By Sarah Fenske
By Danny Wicentowski
By Lindsay Toler
By Danny Wicentowski
By Danny Wicentowski
By Jessica Lussenhop
By Lindsay Toler
By Lindsay Toler
It is 2:45 on a Saturday afternoon in Cave-In-Rock, Illinois, a small town filled with beautiful parks and untouched wildlife, located about three and a half hours southeast of St. Louis. The sun has finally poked out from behind the clouds after days of overcast skies and intermittent rain, driving the temperatures into the mid-90s.
"Come on, when is this thing going to get started?" inquires a heavyset man standing amid a crowd that has assembled in and around a large tent, dabbing his forehead with the T-shirt from which he has divested himself. Staining the shirt along with his sweat are smears of black and white clown makeup that are melting off the man's face in the heat.
This is the Gathering of the Juggalos, an annual music festival, now in its fourteenth year, produced by Insane Clown Posse, a Detroit-based rap group largely responsible for revitalizing the "horror-core" genre of hip-hop in the 1990s. ("Juggalos," for the uninitiated, is a term that fans of the group and their related acts use to refer to themselves.) The affair, which transpires over a five-day summertime stretch on private land in middle-of-nowhere Cave-In-Rock, brings thousands of face-painted fans to the tiny Illinois town. The Seminar Tent, which occupies primo real estate at the center of the Gathering, serves as a platform for performers to address their fans at scheduled times. ICP's seminar is the biggest draw, with hundreds jammed into a space designed to accommodate far fewer.
See Also: - Our Complete Gathering of the Juggalos Coverage
At about three o'clock, nearly an hour behind schedule, two men whose faces are obscured by clown paint take the tent's minuscule stage. Immediately the beach balls that had been batted about overhead to pass the time are forgotten and left to fall.
Joseph Bruce, better known as to this group as Violent J, is first to speak. "We'd like to thank all of you for coming to the seminar," he says. "We think about this — this exact moment — all year. Because we see you guys as the most elite juggalos on the planet. There are juggalos all over the world, but you guys are the ones that came here. It's like you've come to Mecca, and we're gonna tell you some shit, and that shit is going to be spread throughout the whole juggalo world."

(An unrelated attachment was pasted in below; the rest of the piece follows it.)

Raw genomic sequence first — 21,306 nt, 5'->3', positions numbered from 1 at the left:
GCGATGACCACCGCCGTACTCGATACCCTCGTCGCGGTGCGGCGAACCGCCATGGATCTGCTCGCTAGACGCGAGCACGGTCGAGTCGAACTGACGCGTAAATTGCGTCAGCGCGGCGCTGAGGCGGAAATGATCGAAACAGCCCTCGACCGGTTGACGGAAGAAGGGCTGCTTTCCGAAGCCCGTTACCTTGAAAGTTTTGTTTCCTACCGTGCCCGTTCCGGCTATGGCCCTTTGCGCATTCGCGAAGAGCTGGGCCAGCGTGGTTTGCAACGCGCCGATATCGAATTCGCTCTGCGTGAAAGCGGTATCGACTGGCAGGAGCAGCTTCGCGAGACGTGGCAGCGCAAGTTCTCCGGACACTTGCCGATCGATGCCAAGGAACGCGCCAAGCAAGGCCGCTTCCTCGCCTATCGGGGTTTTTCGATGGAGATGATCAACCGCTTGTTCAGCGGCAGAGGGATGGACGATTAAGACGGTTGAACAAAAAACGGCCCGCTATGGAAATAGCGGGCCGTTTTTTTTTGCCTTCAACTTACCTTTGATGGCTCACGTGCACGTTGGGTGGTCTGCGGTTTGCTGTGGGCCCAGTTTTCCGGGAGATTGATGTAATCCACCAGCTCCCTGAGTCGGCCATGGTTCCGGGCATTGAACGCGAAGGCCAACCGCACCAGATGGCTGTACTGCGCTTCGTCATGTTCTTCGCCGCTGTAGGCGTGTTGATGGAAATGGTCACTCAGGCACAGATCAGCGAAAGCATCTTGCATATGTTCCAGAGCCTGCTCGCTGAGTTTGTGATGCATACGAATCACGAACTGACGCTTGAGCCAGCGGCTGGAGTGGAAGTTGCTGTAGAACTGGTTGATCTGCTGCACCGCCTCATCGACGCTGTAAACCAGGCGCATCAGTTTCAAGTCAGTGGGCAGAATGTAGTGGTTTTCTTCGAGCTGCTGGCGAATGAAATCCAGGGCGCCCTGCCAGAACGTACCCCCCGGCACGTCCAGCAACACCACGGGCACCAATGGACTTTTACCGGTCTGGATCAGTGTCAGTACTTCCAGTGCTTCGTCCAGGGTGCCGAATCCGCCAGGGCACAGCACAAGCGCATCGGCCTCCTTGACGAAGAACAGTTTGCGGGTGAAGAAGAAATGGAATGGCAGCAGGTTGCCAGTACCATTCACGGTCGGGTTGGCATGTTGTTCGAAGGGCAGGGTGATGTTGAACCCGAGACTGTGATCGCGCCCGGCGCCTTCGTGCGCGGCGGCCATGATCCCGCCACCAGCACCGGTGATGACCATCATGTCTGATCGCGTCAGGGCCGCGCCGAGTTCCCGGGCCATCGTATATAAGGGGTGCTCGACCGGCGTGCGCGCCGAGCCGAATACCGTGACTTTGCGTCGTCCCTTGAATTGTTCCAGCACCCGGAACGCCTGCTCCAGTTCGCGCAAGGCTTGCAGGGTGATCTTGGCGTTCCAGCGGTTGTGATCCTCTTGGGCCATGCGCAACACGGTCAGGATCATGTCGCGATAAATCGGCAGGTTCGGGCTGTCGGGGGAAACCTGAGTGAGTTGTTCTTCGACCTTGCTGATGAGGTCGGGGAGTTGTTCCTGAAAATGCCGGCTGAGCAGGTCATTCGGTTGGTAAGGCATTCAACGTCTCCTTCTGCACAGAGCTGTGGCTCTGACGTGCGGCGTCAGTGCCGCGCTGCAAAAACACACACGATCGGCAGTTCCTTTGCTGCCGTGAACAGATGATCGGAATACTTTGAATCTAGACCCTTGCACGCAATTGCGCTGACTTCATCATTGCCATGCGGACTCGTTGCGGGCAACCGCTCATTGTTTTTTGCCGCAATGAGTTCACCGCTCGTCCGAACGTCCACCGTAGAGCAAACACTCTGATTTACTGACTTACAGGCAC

The crowd cheers in approval, yelling "woop woop!" as is the custom.
Bruce and his stagemate Joseph Utsler, better known to the crowd as Shaggy 2 Dope, comprise ICP. Despite a lack of mainstream assistance, the two have built an empire for themselves. Their Psychopathic Records label is said to bring in $10 million in gross annual revenue, according to the group in a 2010 interview with Nightline. In addition to music, the company has interests in merchandise, professional wrestling and video production.
"Nah, I can't," Bruce says to a fan in the front row who's offering him a hit off of a blunt. "We perform tonight, and my voice is sounding good so I don't want to fuck it up." Even as he is declining, he is reaching his arm forward, seemingly subconsciously, toward the kid. "All right, fine," he relents, grabbing the joint and taking a long drag. "You don't have to ask me twice."
The crowd screams its approval.
The ICP seminar plays out like an infomercial: There's the upcoming tour's itinerary, which includes Albuquerque — despite that city's then-mayor having banned the group after its last visit, according to juggalo residents in attendance — and Canada — "Believe it or not, Shaggy is finally off probation, so we're headed to Canada!" Bruce announces. Following the tour, the group will reenter the studio to record the followup to 2012's The Mighty Death Pop! Fuse TV is airing a new TV show, ICP Theater. ICP's streaming audio show, hosted by artists on the Psychopathic roster, will take up where it left off when it went on hiatus last November.